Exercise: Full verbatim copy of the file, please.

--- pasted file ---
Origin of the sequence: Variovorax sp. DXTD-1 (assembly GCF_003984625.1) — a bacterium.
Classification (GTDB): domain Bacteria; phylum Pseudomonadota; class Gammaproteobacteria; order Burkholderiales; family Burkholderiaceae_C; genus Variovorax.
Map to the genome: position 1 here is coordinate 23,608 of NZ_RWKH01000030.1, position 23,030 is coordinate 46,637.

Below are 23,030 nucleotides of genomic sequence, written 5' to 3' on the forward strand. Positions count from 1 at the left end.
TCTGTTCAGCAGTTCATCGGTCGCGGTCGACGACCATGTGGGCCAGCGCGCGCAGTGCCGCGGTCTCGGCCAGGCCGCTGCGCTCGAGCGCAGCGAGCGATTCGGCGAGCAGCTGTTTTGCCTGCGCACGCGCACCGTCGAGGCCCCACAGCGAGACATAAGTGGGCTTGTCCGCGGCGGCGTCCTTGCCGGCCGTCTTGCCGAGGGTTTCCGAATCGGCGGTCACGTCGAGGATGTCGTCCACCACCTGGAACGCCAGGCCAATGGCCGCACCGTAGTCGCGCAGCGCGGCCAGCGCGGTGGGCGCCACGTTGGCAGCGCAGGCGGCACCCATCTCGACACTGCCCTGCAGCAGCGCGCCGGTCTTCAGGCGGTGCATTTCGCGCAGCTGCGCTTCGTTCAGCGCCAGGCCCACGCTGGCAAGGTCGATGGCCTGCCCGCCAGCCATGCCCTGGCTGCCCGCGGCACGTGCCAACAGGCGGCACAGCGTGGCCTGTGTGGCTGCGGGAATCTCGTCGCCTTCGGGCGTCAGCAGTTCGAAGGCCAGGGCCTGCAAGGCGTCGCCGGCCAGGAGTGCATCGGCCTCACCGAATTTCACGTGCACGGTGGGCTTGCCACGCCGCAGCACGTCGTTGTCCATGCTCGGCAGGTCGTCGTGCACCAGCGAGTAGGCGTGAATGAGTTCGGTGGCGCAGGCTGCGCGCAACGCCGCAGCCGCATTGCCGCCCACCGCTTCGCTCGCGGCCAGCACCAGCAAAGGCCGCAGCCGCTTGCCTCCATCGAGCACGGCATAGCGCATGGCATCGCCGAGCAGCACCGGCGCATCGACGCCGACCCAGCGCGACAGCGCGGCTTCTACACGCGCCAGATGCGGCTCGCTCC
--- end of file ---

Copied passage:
Origin of the sequence: Variovorax sp. DXTD-1 (assembly GCF_003984625.1) — a bacterium.
Classification (GTDB): domain Bacteria; phylum Pseudomonadota; class Gammaproteobacteria; order Burkholderiales; family Burkholderiaceae_C; genus Variovorax.
Map to the genome: position 1 here is coordinate 23,608 of NZ_RWKH01000030.1, position 23,030 is coordinate 46,637.

Below are 23,030 nucleotides of genomic sequence, written 5' to 3' on the forward strand. Positions count from 1 at the left end.
TCTGTTCAGCAGTTCATCGGTCGCGGTCGACGACCATGTGGGCCAGCGCGCGCAGTGCCGCGGTCTCGGCCAGGCCGCTGCGCTCGAGCGCAGCGAGCGATTCGGCGAGCAGCTGTTTTGCCTGCGCACGCGCACCGTCGAGGCCCCACAGCGAGACATAAGTGGGCTTGTCCGCGGCGGCGTCCTTGCCGGCCGTCTTGCCGAGGGTTTCCGAATCGGCGGTCACGTCGAGGATGTCGTCCACCACCTGGAACGCCAGGCCAATGGCCGCACCGTAGTCGCGCAGCGCGGCCAGCGCGGTGGGCGCCACGTTGGCAGCGCAGGCGGCACCCATCTCGACACTGCCCTGCAGCAGCGCGCCGGTCTTCAGGCGGTGCATTTCGCGCAGCTGCGCTTCGTTCAGCGCCAGGCCCACGCTGGCAAGGTCGATGGCCTGCCCGCCAGCCATGCCCTGGCTGCCCGCGGCACGTGCCAACAGGCGGCACAGCGTGGCCTGTGTGGCTGCGGGAATCTCGTCGCCTTCGGGCGTCAGCAGTTCGAAGGCCAGGGCCTGCAAGGCGTCGCCGGCCAGGAGTGCATCGGCCTCACCGAATTTCACGTGCACGGTGGGCTTGCCACGCCGCAGCACGTCGTTGTCCATGCTCGGCAGGTCGTCGTGCACCAGCGAGTAGGCGTGAATGAGTTCGGTGGCGCAGGCTGCGCGCAACGCCGCAGCCGCATTGCCGCCCACCGCTTCGCTCGCGGCCAGCACCAGCAAAGGCCGCAGCCGCTTGCCTCCATCGAGCACGGCATAGCGCATGGCATCGCCGAGCAGCACCGGCGCATCGACGCCGACCCAGCGCGACAGCGCGGCTTCTACACGCGCCAGATGCGGCTCGCTCC